Q&A Juice at Bedtime?Dr. Christine Wood, M.D
Q: Is it bad to give your child a sippy cup of milk in bed before bedtime or in the middle of the night? I have heard it is, but am not sure why.
A: Milk or juice before bedtime can cause problems with the teeth. Milk, juice and even breastmilk have sugars in them. At night, saliva production decreases and puts us at risk for developing cavities if there are sugars in the mouth. After a year, it is a good idea to stop bottles or nursing right before bedtime. Change the bedtime routine and don't get into the habit of putting the baby down with the bottle or cup to fall asleep and never leave a bottle in the crib with the baby to suck on all night. Toothbrushing before bedtime should be the new routine and only offer water if they need something right before bed. In addition, sucking on the bottle lying down may cause problems with more ear infections. Recent research is also showing that a pacifier may increase the risks of ear infections.
Christine Wood, MD
Dr. Christine Wood is a practicing pediatrician in Southern California. She attended the University of Detroit for her undergraduate degree in chemistry and received her medical degree from the University of Michigan. She completed her pediatric residency at Children's Hospital of Los Angeles. She was Chief Resident there and then worked in the emergency room at Children's Hospital of Los Angeles. After three years doing pediatric emergency room medicine she went into private practice. She received her lactation educator certification from the University of California, San Diego.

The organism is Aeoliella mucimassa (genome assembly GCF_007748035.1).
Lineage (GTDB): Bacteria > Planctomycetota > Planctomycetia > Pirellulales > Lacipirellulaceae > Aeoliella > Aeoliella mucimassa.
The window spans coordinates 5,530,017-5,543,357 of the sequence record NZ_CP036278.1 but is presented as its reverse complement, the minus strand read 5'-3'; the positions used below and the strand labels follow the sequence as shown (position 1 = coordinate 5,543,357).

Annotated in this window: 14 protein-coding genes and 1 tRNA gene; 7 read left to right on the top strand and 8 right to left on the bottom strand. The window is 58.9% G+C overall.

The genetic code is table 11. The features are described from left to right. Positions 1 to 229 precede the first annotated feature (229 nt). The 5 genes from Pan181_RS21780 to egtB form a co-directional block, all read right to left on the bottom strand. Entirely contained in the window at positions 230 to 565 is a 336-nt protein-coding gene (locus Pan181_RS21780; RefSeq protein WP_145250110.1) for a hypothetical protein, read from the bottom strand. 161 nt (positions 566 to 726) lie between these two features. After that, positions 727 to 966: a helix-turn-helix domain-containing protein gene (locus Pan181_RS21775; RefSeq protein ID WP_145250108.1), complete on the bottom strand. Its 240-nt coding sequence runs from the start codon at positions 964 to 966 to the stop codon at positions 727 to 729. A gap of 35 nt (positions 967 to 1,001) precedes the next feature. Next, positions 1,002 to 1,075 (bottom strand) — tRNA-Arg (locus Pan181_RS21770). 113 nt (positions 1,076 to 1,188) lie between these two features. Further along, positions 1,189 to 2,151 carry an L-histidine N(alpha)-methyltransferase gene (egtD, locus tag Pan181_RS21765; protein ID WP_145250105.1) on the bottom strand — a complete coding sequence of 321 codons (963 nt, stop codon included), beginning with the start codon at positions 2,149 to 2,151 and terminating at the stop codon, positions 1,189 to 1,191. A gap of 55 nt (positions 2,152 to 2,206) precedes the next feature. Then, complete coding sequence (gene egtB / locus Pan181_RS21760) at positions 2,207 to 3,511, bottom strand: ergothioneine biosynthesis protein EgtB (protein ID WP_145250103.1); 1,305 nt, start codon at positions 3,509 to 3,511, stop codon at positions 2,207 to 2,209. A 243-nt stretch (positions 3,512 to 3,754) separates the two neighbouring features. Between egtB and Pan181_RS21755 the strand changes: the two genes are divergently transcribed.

She is the author of "How to Get Kids to Eat Great and Love It," a book that addresses the issues of why and how to feed kids healthy. The book also covers information about environmental threats and the role of nutritional supplementation for children. She lives in Southern California with her husband and son.
Christine is also the cofounder of Call Your Ped.com a website designed to give concerned parents with non-emergency medical questions, solid, no-nonsense information that can give them information in deciding when to call the doctor and some home treatment advice. You can visit her website at http://www.callyourped.comBe the first to add your comment, or ask a question.
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